August 17, 2011 — In London, you'll find Sherlock Holmes in a modest two-bedroom flat at 221B Baker Street. In the States, you'll find him in an elaborate castle on a secluded hill in Connecticut. A strange castle that looks like an accretion of coral from far away and like something out of The Flintstones from up close.
It’s called Gillette Castle, and it was the mansion home of stage actor William Gillette, who more than anybody other than Arthur Conan Doyle himself really molded the popular perception of the famous fictional detective Sherlock Holmes.
Gillette was born in 1853 in Hartford, Connecticut. He was an actor from the start, but it wasn’t until he got permission from Doyle to adapt Holmes to the stage that his fame really took off. He ended up playing Holmes some 1,300 times over the course of his career, including one movie in 1916.
Gillette is credited with creating the deerstalker hat, cloak, and curved pipe look of Holmes by which we identify the detective even today, after numerous adaptations have tried their own hand at redefining the character. In the case of the curved pipe, it’s surmised that this affectation was so that people could better see his face on stage. Gillette even coined the “Elementary” catch phrase.
A career of adapting, producing, and playing Sherlock Holmes all ended up making Gillette very rich and, of course, when you’re rich, you build a castle. That’s always in the contract that the wealthy sign with the devil. In 1914, Gillette chose a spot on one of the hills known as the Seven Sisters right on the Connecticut River. In fact, his own name for the 184-acre estate was the Seventh Sister. Over the course of the next five years, Gillette Castle was built according to a design by Gillette, who apparently liked to reinvent more than just popular literary characters.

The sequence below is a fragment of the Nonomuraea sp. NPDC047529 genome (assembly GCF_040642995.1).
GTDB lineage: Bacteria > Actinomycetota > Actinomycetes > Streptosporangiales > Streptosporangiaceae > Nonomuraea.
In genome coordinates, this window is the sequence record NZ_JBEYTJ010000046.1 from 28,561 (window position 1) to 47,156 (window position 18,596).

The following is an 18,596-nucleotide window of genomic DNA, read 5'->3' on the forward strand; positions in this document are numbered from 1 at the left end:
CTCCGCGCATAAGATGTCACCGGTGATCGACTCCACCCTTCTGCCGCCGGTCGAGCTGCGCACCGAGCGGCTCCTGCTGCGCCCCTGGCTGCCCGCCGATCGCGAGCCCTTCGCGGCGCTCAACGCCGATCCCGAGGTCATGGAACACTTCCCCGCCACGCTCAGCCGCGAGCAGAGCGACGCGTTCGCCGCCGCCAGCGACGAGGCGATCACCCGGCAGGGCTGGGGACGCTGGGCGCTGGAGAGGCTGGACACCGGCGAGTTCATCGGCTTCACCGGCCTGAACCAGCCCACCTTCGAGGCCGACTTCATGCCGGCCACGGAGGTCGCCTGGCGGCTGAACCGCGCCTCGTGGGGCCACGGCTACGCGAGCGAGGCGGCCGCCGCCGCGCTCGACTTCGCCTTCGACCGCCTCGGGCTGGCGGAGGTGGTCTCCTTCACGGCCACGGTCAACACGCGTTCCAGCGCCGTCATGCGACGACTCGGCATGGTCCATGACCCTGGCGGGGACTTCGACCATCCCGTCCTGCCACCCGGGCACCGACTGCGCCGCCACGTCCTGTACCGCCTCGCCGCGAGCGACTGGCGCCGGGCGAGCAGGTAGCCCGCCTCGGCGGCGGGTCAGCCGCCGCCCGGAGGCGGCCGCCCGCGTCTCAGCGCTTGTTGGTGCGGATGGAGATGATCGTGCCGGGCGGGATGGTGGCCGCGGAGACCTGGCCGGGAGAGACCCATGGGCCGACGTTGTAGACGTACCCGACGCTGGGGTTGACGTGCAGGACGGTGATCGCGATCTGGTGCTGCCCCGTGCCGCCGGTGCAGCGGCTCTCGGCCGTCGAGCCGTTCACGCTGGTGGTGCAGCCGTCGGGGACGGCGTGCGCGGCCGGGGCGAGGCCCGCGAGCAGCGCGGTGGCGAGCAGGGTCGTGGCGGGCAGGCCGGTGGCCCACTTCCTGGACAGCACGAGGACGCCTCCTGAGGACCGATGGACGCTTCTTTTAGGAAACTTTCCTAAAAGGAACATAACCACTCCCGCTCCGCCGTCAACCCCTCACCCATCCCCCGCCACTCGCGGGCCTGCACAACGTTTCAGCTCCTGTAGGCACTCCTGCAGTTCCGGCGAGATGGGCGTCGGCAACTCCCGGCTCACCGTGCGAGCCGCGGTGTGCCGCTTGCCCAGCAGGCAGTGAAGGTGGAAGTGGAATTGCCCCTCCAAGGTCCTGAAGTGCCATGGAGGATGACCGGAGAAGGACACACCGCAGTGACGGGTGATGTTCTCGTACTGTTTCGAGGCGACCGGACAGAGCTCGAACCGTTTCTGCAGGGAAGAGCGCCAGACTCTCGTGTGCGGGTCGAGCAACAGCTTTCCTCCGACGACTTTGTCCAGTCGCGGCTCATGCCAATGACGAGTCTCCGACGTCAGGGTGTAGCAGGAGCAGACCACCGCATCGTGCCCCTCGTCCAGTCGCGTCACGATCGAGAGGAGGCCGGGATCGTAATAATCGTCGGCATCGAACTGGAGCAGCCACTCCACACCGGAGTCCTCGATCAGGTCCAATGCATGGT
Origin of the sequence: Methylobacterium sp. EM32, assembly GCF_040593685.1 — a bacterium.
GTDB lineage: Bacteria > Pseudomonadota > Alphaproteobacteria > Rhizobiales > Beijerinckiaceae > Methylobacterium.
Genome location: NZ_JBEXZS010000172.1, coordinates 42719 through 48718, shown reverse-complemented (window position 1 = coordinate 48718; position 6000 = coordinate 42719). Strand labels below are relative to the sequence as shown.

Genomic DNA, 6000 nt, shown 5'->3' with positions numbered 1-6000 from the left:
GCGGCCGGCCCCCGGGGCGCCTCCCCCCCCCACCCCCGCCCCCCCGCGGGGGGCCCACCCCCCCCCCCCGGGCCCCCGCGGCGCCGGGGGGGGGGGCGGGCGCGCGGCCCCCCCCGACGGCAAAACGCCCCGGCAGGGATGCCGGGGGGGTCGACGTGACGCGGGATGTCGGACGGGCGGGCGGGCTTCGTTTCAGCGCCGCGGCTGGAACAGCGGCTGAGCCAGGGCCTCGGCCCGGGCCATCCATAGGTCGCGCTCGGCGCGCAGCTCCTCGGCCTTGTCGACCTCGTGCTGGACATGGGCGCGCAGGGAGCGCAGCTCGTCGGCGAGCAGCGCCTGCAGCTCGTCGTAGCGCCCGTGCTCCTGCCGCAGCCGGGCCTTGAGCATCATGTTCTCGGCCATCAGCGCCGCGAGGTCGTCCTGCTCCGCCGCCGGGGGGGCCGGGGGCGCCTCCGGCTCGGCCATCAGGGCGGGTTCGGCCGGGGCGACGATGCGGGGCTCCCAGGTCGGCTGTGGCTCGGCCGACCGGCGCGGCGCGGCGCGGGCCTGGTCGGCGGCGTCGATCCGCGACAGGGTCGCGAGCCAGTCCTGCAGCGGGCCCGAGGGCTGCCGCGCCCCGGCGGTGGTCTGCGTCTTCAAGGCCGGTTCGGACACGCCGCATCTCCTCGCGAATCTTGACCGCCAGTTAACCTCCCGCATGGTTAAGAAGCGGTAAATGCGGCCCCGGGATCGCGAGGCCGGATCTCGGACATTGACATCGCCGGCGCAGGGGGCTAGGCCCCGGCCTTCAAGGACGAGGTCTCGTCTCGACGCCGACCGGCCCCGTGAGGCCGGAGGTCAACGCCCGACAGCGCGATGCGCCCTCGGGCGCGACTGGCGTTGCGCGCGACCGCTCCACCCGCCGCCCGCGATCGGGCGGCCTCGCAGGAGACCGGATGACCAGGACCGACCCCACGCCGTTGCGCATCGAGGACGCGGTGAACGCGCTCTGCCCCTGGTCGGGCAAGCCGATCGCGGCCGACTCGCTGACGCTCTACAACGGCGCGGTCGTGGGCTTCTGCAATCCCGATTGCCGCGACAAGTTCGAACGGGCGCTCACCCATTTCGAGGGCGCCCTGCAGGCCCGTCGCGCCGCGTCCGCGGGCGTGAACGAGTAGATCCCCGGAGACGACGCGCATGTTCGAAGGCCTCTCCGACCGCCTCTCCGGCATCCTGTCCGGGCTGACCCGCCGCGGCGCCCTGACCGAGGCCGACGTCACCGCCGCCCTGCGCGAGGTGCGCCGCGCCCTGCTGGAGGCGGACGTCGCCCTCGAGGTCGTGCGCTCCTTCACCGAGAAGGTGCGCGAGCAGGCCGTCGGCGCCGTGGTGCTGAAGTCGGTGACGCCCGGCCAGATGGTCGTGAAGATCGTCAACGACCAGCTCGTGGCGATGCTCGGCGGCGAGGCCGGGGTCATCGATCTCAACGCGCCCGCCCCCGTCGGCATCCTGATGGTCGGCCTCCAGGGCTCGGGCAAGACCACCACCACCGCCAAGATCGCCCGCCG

Today, the crazy conglomerate castle is run by the state and is part of Gillette Castle State Park at 67 River Rd. in East Haddam. It has a magnificent view of the river, and you can ramble through the edifice during the non-winter months (the park itself is open year-round).
The inside is at stark contrast to the weird outside, and seems quite warm and comfortable. Also somewhat masculine. Gillette’s wife died in 1888, long before even the conception of the castle, and he never remarried. Nevertheless, the inside still has its quirks.
As far as rich eccentricities go, Gillette’s were mild. No bottles of urine or pajama uniforms. Instead, he designed intricate and unique locks for each of the 47 doors in the 24-room mansion, many of which span the entire width and length of the door and each one a work of art in itself. He also had mirrors installed so that he could see most of the interior of the house from his room, used red mortar between the interior stones (“for dramatic effect” one of the staff told me), and covered the walls with fiber mats intended for floor use. He also designed a couple pieces of the furniture so that they slid on wooden tracks and made sure to include a secret set of stairs in his study so that he could avoid visitors when he wished.
Finally, he also owned a small train and installed three miles of track on the outside grounds so that he could ride around like the father from Silver Spoons. Today, you can see one of his engines on display in the visitor center.
The house also contains his art gallery and library, the former of which currently includes drawings of him in various stage roles. There’s also a small exhibit about his Japanese valet, who was the brother of the mayor of Tokyo, the one, according to a placard there, who gave D.C. its cherry trees.
Gillette continued to play Holmes across the world until his death in 1937, so I’m not sure how much time he actually spent in the castle in those 18 years. Moriarty’s not the type of foe to let a man sit back and enjoy a placid life, after all.
Yeah, I’m in a hurry and didn’t know how to end this one.